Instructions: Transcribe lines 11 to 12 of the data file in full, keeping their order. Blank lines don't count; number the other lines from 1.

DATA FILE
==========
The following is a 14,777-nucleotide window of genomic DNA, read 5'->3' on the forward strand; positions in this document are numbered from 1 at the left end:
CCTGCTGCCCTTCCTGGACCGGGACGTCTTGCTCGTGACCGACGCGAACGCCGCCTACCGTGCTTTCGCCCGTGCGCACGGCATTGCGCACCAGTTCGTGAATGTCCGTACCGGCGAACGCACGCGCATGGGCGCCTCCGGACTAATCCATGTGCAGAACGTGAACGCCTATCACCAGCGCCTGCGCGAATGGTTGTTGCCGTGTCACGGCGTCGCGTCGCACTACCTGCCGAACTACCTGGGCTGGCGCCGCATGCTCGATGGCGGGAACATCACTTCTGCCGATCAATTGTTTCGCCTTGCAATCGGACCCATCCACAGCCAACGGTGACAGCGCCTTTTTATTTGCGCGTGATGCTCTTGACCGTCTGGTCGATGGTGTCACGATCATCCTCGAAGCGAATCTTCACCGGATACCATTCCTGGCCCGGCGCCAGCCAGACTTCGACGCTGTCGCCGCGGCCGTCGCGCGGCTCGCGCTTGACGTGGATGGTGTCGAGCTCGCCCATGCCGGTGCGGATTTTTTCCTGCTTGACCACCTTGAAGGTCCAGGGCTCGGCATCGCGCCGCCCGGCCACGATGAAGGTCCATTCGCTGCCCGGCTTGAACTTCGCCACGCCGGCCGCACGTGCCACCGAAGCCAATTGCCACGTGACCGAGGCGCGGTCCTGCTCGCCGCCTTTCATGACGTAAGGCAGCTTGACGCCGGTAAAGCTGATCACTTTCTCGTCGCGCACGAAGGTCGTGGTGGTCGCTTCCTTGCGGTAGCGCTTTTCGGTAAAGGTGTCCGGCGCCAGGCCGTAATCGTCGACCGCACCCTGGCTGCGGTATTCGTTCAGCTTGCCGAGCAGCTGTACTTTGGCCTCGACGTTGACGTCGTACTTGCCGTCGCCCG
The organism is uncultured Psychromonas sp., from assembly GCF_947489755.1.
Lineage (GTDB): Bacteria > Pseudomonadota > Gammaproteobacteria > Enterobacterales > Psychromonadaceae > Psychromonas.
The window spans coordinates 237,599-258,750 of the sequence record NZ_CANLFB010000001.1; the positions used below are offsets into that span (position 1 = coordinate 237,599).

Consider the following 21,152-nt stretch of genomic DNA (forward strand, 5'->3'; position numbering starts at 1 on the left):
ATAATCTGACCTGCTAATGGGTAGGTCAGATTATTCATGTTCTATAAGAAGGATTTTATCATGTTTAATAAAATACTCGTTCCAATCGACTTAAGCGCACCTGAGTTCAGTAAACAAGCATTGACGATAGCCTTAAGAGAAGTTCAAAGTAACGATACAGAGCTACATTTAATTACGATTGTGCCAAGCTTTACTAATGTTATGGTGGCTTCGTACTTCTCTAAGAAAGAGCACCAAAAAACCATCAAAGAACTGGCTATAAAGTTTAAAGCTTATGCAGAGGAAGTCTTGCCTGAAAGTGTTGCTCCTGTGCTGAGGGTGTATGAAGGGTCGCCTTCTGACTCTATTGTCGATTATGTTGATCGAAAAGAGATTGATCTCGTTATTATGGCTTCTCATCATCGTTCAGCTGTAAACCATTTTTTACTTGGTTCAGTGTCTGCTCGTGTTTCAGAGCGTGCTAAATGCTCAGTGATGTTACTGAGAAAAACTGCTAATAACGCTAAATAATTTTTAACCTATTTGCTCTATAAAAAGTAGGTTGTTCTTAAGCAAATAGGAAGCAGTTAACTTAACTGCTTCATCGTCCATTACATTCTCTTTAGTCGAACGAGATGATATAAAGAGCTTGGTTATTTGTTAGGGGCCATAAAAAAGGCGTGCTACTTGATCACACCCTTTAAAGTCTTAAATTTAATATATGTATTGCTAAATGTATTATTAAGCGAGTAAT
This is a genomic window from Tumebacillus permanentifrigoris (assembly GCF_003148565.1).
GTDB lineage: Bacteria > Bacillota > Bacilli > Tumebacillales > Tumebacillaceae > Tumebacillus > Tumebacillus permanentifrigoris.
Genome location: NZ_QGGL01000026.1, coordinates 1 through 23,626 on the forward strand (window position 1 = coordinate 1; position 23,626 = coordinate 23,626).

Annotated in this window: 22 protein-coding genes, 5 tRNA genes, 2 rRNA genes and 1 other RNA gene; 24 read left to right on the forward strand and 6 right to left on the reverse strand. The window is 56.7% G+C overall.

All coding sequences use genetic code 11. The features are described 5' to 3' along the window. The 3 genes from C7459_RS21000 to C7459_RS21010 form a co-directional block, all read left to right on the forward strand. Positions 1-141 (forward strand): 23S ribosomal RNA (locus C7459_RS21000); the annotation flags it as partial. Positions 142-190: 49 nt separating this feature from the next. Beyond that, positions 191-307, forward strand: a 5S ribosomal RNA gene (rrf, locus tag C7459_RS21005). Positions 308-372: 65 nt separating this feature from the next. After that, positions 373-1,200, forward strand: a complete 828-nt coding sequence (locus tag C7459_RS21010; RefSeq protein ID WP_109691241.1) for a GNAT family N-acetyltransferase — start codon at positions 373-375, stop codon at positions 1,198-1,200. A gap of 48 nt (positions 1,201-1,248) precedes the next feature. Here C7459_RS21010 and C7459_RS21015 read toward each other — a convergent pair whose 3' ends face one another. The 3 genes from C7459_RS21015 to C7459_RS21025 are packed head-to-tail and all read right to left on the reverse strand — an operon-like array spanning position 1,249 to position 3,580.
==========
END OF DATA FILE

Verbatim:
Annotated in this window: 22 protein-coding genes, 5 tRNA genes, 2 rRNA genes and 1 other RNA gene; 24 read left to right on the forward strand and 6 right to left on the reverse strand. The window is 56.7% G+C overall.

All coding sequences use genetic code 11. The features are described 5' to 3' along the window. The 3 genes from C7459_RS21000 to C7459_RS21010 form a co-directional block, all read left to right on the forward strand. Positions 1-141 (forward strand): 23S ribosomal RNA (locus C7459_RS21000); the annotation flags it as partial. Positions 142-190: 49 nt separating this feature from the next. Beyond that, positions 191-307, forward strand: a 5S ribosomal RNA gene (rrf, locus tag C7459_RS21005). Positions 308-372: 65 nt separating this feature from the next. After that, positions 373-1,200, forward strand: a complete 828-nt coding sequence (locus tag C7459_RS21010; RefSeq protein ID WP_109691241.1) for a GNAT family N-acetyltransferase — start codon at positions 373-375, stop codon at positions 1,198-1,200. A gap of 48 nt (positions 1,201-1,248) precedes the next feature. Here C7459_RS21010 and C7459_RS21015 read toward each other — a convergent pair whose 3' ends face one another. The 3 genes from C7459_RS21015 to C7459_RS21025 are packed head-to-tail and all read right to left on the reverse strand — an operon-like array spanning position 1,249 to position 3,580.